I came across a good website today, produced by the Rehab Institute of Chicago, et al. It’s a rehabilitation measures database, containing descriptions of hundreds of instruments used in research studies and clinical practice. Each entry has a description of the measure, how long it takes to administer, statistical data such as inter-rater reliability, and a link to the instrument itself.
For example, perhaps you (like me) can’t rattle off the components of the Berg Balance Scale, and don’t know whether the 4 point change described in a Parkinson’s disease study is clinically meaningful. The entry on this scale reports that the minimal detectable change for this scale is 5 points, meaning that any change lower than this could be due to measurement error rather than a true clinical change. There’s even a link on the home page to a glossary of the statistical terms employed.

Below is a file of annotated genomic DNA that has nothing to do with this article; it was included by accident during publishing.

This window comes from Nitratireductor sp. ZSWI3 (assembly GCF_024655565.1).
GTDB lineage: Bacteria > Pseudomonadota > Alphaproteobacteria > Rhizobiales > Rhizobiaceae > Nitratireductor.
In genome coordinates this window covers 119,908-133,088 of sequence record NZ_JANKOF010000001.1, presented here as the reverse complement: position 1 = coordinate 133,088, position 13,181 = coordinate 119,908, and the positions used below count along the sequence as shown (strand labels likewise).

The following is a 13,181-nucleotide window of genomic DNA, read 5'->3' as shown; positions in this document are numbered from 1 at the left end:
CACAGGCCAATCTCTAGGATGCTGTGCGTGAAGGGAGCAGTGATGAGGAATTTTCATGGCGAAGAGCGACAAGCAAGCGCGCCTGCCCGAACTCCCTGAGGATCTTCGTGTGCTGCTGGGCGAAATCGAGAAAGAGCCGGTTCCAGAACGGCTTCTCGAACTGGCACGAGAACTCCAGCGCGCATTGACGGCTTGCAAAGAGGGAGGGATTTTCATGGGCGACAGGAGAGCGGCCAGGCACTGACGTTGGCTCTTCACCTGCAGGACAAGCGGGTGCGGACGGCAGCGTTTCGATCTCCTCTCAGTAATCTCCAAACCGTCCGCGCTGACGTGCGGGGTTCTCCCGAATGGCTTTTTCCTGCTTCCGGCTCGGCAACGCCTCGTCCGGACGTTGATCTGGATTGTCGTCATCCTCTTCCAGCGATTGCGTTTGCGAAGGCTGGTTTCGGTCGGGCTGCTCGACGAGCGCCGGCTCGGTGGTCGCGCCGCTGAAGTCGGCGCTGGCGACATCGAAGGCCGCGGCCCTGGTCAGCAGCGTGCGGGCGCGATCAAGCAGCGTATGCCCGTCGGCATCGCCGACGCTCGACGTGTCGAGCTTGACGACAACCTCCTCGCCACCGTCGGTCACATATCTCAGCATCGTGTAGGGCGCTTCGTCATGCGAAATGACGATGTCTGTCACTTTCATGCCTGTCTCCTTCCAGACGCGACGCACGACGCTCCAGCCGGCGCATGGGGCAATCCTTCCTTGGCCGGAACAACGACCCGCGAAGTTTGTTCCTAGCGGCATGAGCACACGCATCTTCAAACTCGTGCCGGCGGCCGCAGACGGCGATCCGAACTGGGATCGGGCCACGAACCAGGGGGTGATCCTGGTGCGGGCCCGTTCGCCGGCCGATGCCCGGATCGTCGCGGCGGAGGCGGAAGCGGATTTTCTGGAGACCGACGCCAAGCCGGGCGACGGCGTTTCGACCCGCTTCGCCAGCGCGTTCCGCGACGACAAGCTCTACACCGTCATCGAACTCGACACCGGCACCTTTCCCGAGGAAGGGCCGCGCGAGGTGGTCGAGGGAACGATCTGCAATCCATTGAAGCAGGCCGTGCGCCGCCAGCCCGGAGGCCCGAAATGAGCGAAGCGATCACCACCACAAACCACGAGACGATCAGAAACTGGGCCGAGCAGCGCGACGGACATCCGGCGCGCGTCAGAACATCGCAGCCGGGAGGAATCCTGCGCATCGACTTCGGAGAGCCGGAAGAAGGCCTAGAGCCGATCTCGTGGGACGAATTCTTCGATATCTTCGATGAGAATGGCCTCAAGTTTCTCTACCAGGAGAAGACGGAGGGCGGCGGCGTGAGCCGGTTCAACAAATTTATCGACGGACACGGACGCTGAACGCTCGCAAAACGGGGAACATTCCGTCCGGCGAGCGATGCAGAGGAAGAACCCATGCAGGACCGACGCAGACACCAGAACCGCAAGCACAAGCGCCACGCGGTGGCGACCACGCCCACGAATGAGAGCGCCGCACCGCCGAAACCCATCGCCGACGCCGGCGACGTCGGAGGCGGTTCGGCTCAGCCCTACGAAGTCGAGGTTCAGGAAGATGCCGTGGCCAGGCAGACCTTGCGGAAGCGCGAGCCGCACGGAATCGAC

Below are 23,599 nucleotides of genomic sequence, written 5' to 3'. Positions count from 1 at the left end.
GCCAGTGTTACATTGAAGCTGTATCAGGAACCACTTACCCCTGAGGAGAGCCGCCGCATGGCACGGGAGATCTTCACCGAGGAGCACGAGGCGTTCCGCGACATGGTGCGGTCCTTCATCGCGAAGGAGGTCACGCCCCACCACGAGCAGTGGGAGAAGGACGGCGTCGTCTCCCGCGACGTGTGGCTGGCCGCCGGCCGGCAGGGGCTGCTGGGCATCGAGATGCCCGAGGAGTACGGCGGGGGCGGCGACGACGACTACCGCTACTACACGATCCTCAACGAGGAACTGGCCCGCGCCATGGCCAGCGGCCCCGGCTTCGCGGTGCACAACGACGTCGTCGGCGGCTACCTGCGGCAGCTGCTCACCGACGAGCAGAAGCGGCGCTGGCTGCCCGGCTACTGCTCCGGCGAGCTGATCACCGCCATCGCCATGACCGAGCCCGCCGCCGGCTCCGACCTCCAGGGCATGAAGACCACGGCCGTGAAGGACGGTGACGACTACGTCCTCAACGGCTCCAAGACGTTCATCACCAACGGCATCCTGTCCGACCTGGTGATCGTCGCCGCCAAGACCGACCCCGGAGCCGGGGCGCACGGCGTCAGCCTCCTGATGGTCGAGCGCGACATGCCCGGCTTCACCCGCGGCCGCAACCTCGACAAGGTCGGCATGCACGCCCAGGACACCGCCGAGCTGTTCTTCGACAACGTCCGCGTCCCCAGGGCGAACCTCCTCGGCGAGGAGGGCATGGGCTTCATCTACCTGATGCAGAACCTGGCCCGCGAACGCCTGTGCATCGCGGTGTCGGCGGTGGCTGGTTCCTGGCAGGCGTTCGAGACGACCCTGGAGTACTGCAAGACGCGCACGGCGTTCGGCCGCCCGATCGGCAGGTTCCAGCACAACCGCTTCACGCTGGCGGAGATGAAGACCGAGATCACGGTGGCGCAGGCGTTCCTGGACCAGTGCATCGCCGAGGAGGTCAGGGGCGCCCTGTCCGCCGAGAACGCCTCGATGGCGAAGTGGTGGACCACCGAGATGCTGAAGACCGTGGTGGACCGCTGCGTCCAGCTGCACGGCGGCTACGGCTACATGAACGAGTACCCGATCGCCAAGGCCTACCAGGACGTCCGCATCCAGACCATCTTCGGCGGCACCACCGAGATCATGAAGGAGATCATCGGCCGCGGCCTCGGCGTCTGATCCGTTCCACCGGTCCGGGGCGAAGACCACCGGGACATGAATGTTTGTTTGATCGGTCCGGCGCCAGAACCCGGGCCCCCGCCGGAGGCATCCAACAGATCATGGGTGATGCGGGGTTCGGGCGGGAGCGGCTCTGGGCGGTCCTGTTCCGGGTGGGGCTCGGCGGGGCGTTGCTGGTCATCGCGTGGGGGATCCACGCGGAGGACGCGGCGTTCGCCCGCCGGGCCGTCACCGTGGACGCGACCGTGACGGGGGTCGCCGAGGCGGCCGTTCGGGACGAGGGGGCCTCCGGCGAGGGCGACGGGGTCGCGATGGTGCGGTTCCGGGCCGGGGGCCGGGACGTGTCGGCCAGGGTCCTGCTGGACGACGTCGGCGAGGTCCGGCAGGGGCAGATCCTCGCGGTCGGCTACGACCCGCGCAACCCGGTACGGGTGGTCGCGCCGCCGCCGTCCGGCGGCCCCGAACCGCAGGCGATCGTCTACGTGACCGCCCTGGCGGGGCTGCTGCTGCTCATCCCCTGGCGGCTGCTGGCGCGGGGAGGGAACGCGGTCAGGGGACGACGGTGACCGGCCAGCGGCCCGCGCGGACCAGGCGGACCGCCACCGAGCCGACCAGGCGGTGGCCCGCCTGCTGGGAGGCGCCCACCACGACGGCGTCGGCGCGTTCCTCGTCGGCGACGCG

In the context of the PICO method, this database helps us understand the “O”–the outcome. We need to know what the outcome measure was, whether it is a well-validated one for the question under study, and whether the finding in the study is clinically meaningful. It appears to be a nice little reference for this.